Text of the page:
Powder Keg aims to blast Indy startups onto national scene

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If Indianapolis’ startup community is on the brink of exploding, Matt Hunckler wants to light the match.

Hunckler, founder of entrepreneurial networking group Verge, is assembling some kindling this week: The inaugural Powder Keg conference aims to harness the energy and creativity he sees every day and blast Indianapolis onto the national startup scene.

Cities like Austin, Texas, and Omaha, Nebraska, draw thousands of attendees from across the country to similar gatherings of innovators, which got Hunckler thinking.

“Why not Indianapolis?” he asked.

And when the opportunity arose to link this year’s event with the last half-day of locally based ExactTarget’s massive Connections user conference, he jumped at the chance to score some big-name speakers and high-profile entertainers.

So hundreds of Powder Keg attendees will get a chance to see magician David Blaine’s keynote, for example, and hear executives from tech firms such as Twitter, FourSquare and Reddit muse on the future of interactive marketing.

Powder Keg also some impressive speakers of its own—including ExactTarget co-founders Scott Dorsey and Chris Baggott—but its signature event is Thursday’s Startup Bowl, where 12 Midwest startups will participate in a quick-pitch competition at Lucas Oil Stadium, vying for a prize package worth $15,000.

“The potential to create profitable businesses has a lot of people in the Midwest making the leap to entrepreneurial opportunities,” Hunckler said. “The Powder Keg and ‘Startup Bowl’ are our way of showing the country that this energy and momentum isn't limited to startup hubs like Silicon Valley.”

Hunckler expects Powder Keg to become an annual conference, growing in scope and scale as attendees and their businesses do.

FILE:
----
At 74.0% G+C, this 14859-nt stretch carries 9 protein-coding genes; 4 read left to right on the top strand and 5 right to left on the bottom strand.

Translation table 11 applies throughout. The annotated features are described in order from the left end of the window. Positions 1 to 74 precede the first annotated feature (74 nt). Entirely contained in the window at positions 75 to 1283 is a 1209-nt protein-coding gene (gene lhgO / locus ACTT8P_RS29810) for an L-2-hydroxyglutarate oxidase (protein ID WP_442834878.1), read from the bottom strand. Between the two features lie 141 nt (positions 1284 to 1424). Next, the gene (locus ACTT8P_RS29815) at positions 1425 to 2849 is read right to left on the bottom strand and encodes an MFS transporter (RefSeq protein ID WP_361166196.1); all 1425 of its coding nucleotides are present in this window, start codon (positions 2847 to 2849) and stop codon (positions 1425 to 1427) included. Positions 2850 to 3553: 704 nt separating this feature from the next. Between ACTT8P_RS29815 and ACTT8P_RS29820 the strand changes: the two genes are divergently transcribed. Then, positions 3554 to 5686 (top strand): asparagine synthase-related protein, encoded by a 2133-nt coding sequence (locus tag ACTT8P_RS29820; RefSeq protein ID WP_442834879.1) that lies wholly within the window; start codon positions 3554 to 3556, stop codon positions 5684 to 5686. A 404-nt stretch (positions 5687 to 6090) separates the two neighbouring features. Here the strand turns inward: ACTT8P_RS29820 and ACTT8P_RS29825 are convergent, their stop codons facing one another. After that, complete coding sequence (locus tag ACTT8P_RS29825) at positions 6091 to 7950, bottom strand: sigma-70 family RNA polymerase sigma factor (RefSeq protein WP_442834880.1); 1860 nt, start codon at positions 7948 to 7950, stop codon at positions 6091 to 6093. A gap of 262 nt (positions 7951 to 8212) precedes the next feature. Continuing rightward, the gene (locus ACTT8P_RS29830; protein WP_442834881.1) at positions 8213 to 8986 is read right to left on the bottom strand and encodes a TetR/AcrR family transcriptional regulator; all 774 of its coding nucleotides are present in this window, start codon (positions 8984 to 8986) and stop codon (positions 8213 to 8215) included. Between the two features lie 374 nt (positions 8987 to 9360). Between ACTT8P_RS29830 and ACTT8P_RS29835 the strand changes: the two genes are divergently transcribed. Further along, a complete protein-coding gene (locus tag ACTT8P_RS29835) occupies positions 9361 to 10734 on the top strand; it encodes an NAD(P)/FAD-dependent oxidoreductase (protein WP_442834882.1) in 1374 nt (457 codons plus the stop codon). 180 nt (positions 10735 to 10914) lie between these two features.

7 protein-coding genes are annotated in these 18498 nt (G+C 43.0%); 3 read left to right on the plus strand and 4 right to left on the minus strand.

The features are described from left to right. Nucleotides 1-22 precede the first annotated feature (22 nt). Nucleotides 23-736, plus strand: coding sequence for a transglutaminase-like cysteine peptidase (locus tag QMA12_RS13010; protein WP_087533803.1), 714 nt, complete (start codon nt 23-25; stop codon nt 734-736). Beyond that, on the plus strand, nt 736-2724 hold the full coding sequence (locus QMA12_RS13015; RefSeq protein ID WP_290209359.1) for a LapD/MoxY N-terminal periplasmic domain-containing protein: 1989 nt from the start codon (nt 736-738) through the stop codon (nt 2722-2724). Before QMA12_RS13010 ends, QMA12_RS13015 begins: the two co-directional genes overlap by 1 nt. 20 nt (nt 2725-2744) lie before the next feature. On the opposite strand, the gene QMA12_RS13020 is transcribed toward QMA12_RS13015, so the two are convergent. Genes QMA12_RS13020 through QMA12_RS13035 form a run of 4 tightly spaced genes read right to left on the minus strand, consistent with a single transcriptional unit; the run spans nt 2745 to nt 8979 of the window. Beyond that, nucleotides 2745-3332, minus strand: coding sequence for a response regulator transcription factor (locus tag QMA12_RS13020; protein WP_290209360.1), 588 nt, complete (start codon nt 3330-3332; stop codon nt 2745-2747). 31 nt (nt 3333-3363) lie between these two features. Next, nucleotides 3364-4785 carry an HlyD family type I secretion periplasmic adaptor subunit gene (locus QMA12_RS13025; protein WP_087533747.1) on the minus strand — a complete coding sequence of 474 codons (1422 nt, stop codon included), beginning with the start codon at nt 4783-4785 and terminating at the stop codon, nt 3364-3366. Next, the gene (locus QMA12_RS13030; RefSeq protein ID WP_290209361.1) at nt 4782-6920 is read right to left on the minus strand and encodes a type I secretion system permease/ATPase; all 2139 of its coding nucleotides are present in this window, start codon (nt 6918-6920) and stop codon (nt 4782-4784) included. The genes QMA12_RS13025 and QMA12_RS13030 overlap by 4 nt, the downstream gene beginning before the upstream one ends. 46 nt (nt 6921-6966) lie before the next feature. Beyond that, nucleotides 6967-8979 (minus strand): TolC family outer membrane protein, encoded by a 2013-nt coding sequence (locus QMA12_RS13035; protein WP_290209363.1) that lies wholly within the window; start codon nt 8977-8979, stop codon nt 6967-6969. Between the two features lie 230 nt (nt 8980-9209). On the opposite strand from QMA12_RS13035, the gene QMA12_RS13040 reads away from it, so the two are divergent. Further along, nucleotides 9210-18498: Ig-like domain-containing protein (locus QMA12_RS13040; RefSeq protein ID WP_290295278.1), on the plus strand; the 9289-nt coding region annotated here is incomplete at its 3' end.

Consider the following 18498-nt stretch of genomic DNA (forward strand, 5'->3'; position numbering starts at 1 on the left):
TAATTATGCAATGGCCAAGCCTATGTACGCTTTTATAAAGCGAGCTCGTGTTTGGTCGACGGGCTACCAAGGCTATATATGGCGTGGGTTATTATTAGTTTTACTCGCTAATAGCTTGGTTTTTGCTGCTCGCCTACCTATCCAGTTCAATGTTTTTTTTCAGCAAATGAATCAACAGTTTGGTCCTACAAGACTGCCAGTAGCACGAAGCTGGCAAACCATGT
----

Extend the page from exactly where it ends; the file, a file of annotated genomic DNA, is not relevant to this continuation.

"Entrepreneurs benefit from connecting with other like-minded individuals," he said. "Anytime you step outside your day-to-day routine, you get a different vantage point. We want people to leave with new energy and new opportunities to grow."

The Startup Bowl finalists hope to make the most of their time in the spotlight. Competitors will pitch their ideas to a panel of judges including Ting Gootee, vice president of investments at Elevate Ventures; Carla Valdes, general partner at Fortify.vc; Christopher Day, managing principal at Navidar Group; and Sonal Mane of Microsoft.

NEW: Watch a three-minute video summary of the pitches here.

This year's finalists are:

— CoatChex, an Indianapolis-based firm that developed a ticketless coat-check system and gained national attention after turning down a $200,000 investment on the TV show “Shark Tank.”

— Diagnotes, a service that retrieves patient information directly from electronic medical records and delivers it to on-call healthcare providers through their smart phones. The Indianapolis tech firm also is a finalist in the Hoosier Healthcare Innovation Challenge.

— PetBookings, an Indianapolis-based website that offers instant confirmed online reservations to the $3.5 billion professional pet care industry.

— SquareJive, an Indianapolis-created app that allows users to quickly and spontaneously find community and social events aligned with their interests.

— Lesson.ly, a yet-to-launch online marketplace based in Indianapolis that’s similar to iTunes, but offers lessons and courses instead of songs and albums.

— VisitApps, a nascent platform from Indianapolis developers that enables convention and visitors bureaus from cities of all sizes to have their own mobile apps and engage visitors.

— Adproval, a tool for selling and manage blog sponsorships. Users can sell sponsorships directly from their blogs to sponsors they approve. Formerly known as DoubleStitchAds, the firm is based in Carmel.

— FoundOPS, a Purdue-born startup that offers route optimization, customer-relationship management, data collection and GPS tracking for field-service companies.

— Team Mash, a service based in Columbus, Ind., that sends daily e-mails to sports fanatics rounding up the latest news about their favorite teams.

— Lisnr, an app from a Cincinnati firm that "hears" the music users listen to and delivers exclusive content directly from their favorite artists.

— Modulus, a platform developed in Cincinnati that companies can use to host and scale their Internet-based applications.

— Bonfyre, an app from a St. Louis team that allows users to create private groups, or “Bonfyres,” around events to share chats and photos.

Which ideas seem like winners to you?

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